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Ex-POW and unidentified U.S. Navy LT waves to the crowd of well wishers prior to boarding the C-141 Starlifter for the flight to the United States. Standing to the right is 13th Air Force Commander, LGEN William G. Moore Jr., COL John W. Ord, Commander, Clark Hospital and COL Raymond G. Lawry, Deputy Site Commander, Joint Homecoming Reception Center

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Ex-POW and unidentified U.S. Navy LT waves to the crowd of well wishers prior to boarding the C-141 Starlifter for the flight to the United States. Standing to the right is 13th Air Force Commander, LGEN William G. Moore Jr., COL John W. Ord, Commander, Clark Hospital and COL Raymond G. Lawry, Deputy Site Commander, Joint Homecoming Reception Center

description

Summary

The original finding aid described this photograph as:

Subject Operation/Series: HOMECOMING

Base: Clark Air Base

State: Luzon

Country: Philippines (PHL)

Scene Camera Operator: Unknown

Release Status: Released to Public
Combined Military Service Digital Photographic Files

On January 27, 1973, Unites States agreed to a ceasefire with North Vietnam allowing withdrawal of American military forces from South Vietnam. The agreement also included the release of about 600 American prisoners of war. On Feb. 12, 1973, three C-141 flew to Hanoi, North Vietnam, and one C-9A aircraft was sent to Saigon, South Vietnam to pick up released prisoners of war. The first flight of 40 U.S. prisoners of war left Hanoi in a C-141A, later known as the "Hanoi Taxi". From February 12 to April 4, there were 54 C-141 missions flying out of Hanoi, bringing the former POWs home, the total number of returned was 591. The return of the nearly 600 POWs increased the polarization of public and media. A majority of the POWs returned in Operation Homecoming were bomber pilots shot down while carrying out the campaign waged against civilian targets located in Vietnam and Laos. Many viewed the freed POWs as heroes, while others were questioning if treating these men as heroes served to distort and obscure the truth about the war. Some felt these men deserved to be treated as war criminals or left in the North Vietnamese prison camps. Many worried that Homecoming hid the fact that people were still fighting and dying on the battlefields of Vietnam and caused the public to forget about the over 50,000 American lives the war had already cost. Veterans of the war had similar thoughts concerning Operation Homecoming with many stating that the ceasefire and returning of prisoners brought zero sense of an ending or closure. Operation Homecoming has been largely forgotten by the American public.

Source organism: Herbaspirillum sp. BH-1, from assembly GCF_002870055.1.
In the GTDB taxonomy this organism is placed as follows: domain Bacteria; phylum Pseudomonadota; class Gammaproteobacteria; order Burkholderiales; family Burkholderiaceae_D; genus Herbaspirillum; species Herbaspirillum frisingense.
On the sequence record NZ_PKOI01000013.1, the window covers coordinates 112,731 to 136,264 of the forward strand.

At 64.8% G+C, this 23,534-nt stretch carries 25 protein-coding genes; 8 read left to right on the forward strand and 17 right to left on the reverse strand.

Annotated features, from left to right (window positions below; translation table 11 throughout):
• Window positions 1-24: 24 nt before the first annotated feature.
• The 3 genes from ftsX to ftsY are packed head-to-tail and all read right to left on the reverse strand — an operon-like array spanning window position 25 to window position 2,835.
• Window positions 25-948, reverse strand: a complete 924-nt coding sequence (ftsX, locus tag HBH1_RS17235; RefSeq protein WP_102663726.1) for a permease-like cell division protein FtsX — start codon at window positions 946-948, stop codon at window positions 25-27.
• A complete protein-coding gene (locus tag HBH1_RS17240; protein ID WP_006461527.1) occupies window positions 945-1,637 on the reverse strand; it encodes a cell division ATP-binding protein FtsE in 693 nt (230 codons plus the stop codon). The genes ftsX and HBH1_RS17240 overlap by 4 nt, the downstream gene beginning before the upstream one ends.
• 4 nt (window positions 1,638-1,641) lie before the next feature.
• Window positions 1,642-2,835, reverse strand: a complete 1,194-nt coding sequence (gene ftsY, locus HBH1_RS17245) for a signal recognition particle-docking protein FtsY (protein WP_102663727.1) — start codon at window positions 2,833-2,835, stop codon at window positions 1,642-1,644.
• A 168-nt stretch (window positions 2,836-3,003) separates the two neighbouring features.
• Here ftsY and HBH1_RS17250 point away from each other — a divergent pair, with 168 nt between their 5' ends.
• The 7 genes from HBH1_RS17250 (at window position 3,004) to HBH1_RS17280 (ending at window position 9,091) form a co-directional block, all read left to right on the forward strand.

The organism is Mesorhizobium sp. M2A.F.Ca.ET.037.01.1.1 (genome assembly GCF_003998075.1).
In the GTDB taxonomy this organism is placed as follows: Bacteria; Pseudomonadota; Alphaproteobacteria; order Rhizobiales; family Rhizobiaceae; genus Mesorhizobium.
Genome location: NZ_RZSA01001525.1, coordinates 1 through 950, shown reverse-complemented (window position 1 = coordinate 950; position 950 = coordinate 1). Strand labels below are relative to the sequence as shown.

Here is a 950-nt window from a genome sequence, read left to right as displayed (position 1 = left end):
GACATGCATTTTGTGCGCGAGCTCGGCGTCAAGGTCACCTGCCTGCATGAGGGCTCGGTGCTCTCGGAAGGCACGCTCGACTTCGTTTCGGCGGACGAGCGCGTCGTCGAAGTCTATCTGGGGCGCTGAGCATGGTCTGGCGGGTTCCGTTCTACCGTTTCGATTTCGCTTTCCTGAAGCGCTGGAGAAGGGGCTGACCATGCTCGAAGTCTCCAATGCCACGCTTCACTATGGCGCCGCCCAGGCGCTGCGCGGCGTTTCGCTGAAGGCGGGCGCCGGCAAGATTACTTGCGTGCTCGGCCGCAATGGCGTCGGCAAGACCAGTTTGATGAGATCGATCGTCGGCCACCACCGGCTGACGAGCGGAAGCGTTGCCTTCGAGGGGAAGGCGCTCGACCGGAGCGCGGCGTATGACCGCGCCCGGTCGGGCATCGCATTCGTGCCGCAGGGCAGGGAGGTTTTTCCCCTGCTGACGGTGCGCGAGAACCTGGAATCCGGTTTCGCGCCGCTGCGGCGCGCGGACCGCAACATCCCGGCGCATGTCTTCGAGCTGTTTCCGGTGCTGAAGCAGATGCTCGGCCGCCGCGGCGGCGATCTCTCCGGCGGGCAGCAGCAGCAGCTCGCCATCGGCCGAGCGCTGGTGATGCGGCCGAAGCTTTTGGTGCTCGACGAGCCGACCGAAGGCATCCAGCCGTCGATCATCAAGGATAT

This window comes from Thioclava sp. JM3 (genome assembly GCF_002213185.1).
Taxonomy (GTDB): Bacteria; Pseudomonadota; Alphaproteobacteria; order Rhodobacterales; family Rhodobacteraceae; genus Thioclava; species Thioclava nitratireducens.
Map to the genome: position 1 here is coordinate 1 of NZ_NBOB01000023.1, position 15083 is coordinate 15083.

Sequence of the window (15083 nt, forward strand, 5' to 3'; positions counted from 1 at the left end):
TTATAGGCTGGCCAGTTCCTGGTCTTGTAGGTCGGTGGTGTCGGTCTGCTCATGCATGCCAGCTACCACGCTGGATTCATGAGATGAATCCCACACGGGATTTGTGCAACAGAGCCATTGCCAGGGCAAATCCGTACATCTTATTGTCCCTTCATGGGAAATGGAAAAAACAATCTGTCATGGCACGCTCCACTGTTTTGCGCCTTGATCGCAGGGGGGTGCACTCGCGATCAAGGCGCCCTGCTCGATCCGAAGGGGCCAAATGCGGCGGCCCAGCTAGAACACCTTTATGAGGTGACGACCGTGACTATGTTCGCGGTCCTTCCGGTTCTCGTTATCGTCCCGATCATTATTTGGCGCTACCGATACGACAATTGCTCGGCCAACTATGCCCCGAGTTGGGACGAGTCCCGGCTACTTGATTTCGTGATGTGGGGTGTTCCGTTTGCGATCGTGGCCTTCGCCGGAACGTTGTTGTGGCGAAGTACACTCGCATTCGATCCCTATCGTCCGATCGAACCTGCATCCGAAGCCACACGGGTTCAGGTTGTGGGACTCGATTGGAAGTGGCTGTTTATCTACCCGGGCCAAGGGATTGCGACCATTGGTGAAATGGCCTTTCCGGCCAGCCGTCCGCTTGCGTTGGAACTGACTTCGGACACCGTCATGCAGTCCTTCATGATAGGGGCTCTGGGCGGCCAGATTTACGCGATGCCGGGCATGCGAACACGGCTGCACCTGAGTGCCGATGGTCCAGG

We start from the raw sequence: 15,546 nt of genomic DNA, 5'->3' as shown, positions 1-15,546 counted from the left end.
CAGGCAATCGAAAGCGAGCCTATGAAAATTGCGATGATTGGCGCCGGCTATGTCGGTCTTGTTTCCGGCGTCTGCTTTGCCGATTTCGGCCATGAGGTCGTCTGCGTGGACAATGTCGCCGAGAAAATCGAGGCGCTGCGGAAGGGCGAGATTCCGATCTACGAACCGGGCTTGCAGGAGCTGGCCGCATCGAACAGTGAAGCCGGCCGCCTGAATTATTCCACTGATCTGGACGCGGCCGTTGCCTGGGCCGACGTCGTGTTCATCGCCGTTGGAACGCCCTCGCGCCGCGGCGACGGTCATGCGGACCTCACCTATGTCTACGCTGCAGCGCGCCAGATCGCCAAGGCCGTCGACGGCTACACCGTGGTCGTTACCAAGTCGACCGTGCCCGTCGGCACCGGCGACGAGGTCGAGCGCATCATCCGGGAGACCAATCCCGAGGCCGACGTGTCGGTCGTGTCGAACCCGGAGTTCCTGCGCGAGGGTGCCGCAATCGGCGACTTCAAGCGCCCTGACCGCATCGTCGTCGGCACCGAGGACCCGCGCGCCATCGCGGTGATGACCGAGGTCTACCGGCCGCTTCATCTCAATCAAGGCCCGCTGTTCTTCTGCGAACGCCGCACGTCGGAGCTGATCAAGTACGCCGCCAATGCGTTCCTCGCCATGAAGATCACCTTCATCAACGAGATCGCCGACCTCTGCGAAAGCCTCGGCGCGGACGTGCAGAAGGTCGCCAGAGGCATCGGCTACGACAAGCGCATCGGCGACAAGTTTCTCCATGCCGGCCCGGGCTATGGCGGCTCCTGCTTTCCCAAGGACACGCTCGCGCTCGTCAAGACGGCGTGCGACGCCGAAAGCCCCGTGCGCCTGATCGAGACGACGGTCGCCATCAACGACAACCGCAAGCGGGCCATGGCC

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Date

01/02/1973
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The objects in this collection are from The U.S. National Archives and Defense Visual Information Distribution Service. The U.S. National Archives and Records Administration (NARA) was established in 1934 by President Franklin Roosevelt. NARA keeps those Federal records that are judged to have continuing value—about 2 to 5 percent of those generated in any given year. There are approximately 10 billion pages of textual records; 12 million maps, charts, and architectural and engineering drawings; 25 million still photographs and graphics; 24 million aerial photographs; 300,000 reels of motion picture film; 400,000 video and sound recordings; and 133 terabytes of electronic data. The Defense Visual Information Distribution Service provides a connection between world media and the American military personnel serving at home and abroad. All of these materials are preserved because they are important to the workings of Government, have long-term research worth, or provide information of value to citizens.

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